‘What you are about to hear is not exactly Gershwin,” artistic director of The Revolution Orchestra Zohar Sharon told the audience gathered at the Israeli Opera, “but it was made in his spirit.”
“It is this spirit,” he added, “which will hover in the air tonight like a kaleidoscope of colorful butterflies.”
Electric guitarist Yonatan Albalak, with a backward-facing baseball cap, met Ester Rada on stage for a powerful interpretation of “I Loves You Porgy.” Rada, wearing a pink suit, has a stunning, powerful voice able to travel the entire gamut of emotions, from joy at having found love, to self-doubt.
In the context of the Porgy and Bess opera, the music is a telltale sign of the ruination ahead. The woman singing it, Bess, is pleading with Porgy to save her from the dark pull of an abusive man (Crown). Hence the ominous “He’s going to be like dying, Porgy… when he comes I know I’ll have to go.”
Emotional pain had been dialed down a little
The emotional pain here had been dialed down a little, a lot if we compare this performance to the iconic 1959 Nina Simone recording, but what has been dialed up, way up, are the happy parts. Stage lights become soft purple and everyone on stage is having a great time with the music, as do the people in the seats.
This, perhaps, is the raison d’être of the Revolution Orchestra: To offer an audience already somewhat familiar with music a fun, highly accessible way to enjoy it, thanks to some of the greatest working musicians in the country today. It is a highly successful format which has been going strong for 20 years.
When cellist Maya Belsitzman takes the stage, she shares with the audience how, when the Revolution Orchestra began, she performed with them a project celebrating music from the movies.
As she began an erringly emotional adaptation of “They Can’t Take That Away from Me,” it was striking to realize how Gershwin’s immense talent lived in conflict with an awful dread. All the abundance the world offers, The way you hold your knife/ the way you’ve changed my life, can’t protect from the loss about to come. They can’t take that away from me, but who will?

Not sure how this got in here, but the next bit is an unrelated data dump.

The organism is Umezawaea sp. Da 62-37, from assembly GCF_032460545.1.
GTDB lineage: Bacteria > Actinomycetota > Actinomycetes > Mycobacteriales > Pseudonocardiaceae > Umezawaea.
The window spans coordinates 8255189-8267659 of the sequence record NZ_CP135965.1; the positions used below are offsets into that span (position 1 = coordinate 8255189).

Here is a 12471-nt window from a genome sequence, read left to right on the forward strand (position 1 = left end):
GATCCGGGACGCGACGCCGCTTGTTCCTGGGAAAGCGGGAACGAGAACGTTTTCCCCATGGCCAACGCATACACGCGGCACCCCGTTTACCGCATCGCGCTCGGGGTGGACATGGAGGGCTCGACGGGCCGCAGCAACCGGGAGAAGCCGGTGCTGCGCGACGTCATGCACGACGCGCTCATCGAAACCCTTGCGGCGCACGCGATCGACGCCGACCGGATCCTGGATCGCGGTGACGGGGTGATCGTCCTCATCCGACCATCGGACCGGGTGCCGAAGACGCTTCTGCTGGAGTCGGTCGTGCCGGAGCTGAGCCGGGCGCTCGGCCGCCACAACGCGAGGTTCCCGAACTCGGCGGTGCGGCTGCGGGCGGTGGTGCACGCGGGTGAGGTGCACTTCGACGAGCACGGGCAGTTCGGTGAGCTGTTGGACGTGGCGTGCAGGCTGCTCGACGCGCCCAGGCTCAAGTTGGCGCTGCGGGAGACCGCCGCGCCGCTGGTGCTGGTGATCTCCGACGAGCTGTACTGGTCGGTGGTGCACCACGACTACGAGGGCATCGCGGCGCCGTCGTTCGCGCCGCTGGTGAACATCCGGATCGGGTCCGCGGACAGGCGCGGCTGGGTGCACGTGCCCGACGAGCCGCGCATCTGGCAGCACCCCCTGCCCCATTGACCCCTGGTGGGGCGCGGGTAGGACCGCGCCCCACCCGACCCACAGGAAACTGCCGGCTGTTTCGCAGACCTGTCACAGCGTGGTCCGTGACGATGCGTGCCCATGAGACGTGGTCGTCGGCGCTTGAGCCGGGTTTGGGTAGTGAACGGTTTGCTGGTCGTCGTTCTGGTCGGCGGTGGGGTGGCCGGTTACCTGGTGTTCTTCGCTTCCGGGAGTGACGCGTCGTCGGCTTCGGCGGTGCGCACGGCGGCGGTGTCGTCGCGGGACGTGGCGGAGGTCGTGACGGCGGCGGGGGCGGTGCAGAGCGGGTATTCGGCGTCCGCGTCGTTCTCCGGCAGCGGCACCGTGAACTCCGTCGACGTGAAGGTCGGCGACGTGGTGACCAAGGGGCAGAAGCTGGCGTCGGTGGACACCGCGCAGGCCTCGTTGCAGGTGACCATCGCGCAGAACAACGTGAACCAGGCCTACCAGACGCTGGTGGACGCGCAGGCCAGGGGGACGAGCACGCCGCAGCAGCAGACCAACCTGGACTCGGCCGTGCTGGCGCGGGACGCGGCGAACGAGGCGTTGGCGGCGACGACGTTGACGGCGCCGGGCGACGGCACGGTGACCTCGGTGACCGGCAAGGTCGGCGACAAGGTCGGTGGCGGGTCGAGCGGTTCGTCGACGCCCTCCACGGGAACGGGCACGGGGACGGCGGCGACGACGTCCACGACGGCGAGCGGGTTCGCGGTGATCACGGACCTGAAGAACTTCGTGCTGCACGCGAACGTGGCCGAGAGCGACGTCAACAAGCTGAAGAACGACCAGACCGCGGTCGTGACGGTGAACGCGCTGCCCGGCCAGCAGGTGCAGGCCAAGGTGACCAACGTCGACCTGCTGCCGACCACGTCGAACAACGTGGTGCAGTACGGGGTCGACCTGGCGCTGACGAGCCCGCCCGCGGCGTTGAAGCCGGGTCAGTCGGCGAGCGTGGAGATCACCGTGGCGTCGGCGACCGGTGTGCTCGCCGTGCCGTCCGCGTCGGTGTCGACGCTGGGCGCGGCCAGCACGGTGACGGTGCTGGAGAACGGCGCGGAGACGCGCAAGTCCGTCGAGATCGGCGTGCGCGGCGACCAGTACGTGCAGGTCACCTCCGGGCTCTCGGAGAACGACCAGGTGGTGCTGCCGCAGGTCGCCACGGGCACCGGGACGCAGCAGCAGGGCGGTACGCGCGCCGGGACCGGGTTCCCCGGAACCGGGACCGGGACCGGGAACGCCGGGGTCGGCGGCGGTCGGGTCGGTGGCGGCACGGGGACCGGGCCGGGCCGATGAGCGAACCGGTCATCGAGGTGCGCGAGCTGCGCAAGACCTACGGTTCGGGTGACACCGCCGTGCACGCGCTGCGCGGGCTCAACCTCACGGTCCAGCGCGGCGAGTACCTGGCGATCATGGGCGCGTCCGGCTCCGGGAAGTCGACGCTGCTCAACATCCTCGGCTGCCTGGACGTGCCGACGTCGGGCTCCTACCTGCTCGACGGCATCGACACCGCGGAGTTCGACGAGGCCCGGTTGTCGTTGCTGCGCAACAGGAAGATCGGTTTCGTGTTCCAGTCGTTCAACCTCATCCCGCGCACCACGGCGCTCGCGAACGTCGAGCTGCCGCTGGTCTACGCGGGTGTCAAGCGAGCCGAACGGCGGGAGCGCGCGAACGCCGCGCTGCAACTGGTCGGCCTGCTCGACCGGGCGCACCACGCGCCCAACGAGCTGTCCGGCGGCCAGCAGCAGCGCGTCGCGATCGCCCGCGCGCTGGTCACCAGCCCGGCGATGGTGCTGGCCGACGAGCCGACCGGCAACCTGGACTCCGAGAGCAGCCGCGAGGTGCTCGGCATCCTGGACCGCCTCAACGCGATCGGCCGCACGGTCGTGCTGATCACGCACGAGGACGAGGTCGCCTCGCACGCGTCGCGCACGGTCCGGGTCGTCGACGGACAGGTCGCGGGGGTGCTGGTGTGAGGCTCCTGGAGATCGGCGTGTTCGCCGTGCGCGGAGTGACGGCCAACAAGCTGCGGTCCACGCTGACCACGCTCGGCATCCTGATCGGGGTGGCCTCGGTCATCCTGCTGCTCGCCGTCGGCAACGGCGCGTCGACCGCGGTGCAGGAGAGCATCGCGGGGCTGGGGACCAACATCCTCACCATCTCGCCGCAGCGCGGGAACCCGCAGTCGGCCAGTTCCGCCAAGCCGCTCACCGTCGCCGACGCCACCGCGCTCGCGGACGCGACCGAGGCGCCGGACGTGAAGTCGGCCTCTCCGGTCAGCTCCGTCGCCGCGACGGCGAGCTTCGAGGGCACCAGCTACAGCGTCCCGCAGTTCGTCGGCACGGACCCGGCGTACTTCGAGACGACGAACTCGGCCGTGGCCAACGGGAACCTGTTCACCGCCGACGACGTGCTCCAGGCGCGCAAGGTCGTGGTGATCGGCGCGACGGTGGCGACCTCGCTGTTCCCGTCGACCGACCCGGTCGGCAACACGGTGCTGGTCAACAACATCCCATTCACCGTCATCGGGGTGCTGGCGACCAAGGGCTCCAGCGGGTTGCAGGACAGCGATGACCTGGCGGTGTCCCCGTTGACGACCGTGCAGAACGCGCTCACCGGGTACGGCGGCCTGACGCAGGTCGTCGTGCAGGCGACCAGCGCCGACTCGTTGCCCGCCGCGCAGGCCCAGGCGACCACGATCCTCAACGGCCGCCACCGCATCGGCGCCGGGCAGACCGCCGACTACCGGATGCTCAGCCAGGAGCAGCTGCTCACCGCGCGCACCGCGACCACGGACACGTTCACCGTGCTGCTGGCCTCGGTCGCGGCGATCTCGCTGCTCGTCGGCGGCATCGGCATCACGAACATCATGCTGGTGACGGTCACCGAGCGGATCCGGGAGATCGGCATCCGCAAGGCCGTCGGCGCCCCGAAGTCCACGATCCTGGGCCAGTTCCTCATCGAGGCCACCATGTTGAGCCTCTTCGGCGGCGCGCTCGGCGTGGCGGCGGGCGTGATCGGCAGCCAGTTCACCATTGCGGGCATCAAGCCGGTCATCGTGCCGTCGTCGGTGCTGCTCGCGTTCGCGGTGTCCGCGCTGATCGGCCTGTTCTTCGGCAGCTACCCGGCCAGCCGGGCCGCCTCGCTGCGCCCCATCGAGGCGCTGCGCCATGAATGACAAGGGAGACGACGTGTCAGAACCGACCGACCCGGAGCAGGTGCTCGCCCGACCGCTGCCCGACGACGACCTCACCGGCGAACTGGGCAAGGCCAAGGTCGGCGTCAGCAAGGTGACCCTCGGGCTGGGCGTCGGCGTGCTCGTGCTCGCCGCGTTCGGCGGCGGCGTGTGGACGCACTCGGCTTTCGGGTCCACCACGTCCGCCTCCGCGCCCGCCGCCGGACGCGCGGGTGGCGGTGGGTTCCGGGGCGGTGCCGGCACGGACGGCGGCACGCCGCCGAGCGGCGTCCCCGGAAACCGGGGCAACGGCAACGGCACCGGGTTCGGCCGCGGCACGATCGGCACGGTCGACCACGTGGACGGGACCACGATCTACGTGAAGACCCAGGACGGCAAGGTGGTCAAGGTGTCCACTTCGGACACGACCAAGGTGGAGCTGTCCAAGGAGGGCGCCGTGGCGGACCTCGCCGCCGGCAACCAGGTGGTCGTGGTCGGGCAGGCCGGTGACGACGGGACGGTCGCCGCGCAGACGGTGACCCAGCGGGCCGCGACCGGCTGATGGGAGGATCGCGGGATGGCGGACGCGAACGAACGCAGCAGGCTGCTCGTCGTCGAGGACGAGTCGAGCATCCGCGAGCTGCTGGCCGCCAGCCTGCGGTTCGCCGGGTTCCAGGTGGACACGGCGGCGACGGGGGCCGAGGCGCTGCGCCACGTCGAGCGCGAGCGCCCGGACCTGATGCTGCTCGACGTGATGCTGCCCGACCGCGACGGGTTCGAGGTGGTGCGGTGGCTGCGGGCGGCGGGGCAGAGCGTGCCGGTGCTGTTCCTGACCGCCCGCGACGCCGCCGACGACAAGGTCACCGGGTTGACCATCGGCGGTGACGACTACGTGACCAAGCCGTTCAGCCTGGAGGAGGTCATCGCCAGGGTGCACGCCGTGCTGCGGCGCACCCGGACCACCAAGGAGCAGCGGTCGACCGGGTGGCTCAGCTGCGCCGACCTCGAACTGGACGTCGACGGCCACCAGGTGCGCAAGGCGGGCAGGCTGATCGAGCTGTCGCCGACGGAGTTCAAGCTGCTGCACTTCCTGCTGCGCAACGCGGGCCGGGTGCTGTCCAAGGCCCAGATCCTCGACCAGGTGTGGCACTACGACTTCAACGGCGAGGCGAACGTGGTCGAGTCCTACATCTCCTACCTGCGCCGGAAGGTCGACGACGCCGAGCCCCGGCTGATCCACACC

GERSHWIN DIED young, before his 39th birthday, before the Second World War, before the Holocaust. There had been other immensely talented American composers working around his time. It was the sweetness of his genius, a young man blessed with terrific success when the American century was just getting started, coupled with the myth-making power of the Hollywood studios at a much more innocent time, which made that miracle possible.
Wearing a gray suit and scatting, pianist Guy Mintus took the audience with him on a playful grand celebration of Gershwin. Mintus, who performed “Rhapsody in Blue” with the Bayerische Philharmonie five years ago, is an engaging performer who taps the piano and engages the audience in calls and responses.
Given to mark 70 years to Leonard Bernstein’s performance in which he conducted the same work with an orchestra of former Jewish concentration camp inmates in Landsberg, the 2018 performance was (rightfully so) a tad more straight-faced than the one Mintus gave.
His delivery, perhaps the most American-flavored among the performers, and musical mastery allowed us to enjoy a playful, grand celebration, of “It Ain’t Necessarily So.”
All the musical talents returned onstage for a final encore of “Summertime” and the audience, grateful and appreciative, stood up and honored them – and Gershwin – with thunderous applause.
Gershwin – The Revolution Version will return on Wed, November 22, at the Haifa Auditorium (Call 04 8377777 to book), Thursday, November 23, at the Israeli Opera Tel Aviv (Call 02 6927777 to book), Saturday, November 25, at the Herzliya Hall of the Arts (Call 09 9729999 to book) and on Sunday, November 26 at Jerusalem Theater (Call 02 5605755 to book). NIS 130 to NIS 226 per ticket. 90 min performance, no intermission.